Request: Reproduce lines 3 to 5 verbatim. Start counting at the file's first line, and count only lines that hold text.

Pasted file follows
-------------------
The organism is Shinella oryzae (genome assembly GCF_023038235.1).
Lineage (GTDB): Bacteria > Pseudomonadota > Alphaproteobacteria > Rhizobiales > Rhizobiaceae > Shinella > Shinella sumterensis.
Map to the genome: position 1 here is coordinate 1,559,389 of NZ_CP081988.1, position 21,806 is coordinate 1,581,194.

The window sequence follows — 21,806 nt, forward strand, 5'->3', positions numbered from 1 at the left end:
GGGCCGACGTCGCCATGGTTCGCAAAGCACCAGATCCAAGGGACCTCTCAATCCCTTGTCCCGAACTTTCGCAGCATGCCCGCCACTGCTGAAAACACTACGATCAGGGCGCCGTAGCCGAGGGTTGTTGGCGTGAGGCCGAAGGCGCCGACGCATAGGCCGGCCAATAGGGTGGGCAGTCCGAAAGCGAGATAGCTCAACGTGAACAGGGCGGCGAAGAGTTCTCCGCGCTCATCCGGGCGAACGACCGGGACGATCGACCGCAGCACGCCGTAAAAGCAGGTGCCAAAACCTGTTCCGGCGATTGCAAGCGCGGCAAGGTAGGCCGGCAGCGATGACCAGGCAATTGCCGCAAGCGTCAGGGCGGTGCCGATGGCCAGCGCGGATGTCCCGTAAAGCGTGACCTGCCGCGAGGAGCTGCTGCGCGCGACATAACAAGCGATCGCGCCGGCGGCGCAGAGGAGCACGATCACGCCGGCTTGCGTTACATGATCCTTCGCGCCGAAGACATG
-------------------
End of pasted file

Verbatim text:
Map to the genome: position 1 here is coordinate 1,559,389 of NZ_CP081988.1, position 21,806 is coordinate 1,581,194.

The window sequence follows — 21,806 nt, forward strand, 5'->3', positions numbered from 1 at the left end:
GGGCCGACGTCGCCATGGTTCGCAAAGCACCAGATCCAAGGGACCTCTCAATCCCTTGTCCCGAACTTTCGCAGCATGCCCGCCACTGCTGAAAACACTACGATCAGGGCGCCGTAGCCGAGGGTTGTTGGCGTGAGGCCGAAGGCGCCGACGCATAGGCCGGCCAATAGGGTGGGCAGTCCGAAAGCGAGATAGCTCAACGTGAACAGGGCGGCGAAGAGTTCTCCGCGCTCATCCGGGCGAACGACCGGGACGATCGACCGCAGCACGCCGTAAAAGCAGGTGCCAAAACCTGTTCCGGCGATTGCAAGCGCGGCAAGGTAGGCCGGCAGCGATGACCAGGCAATTGCCGCAAGCGTCAGGGCGGTGCCGATGGCCAGCGCGGATGTCCCGTAAAGCGTGACCTGCCGCGAGGAGCTGCTGCGCGCGACATAACAAGCGATCGCGCCGGCGGCGCAGAGGAGCACGATCACGCCGGCTTGCGTTACATGATCCTTCGCGCCGAAGACATG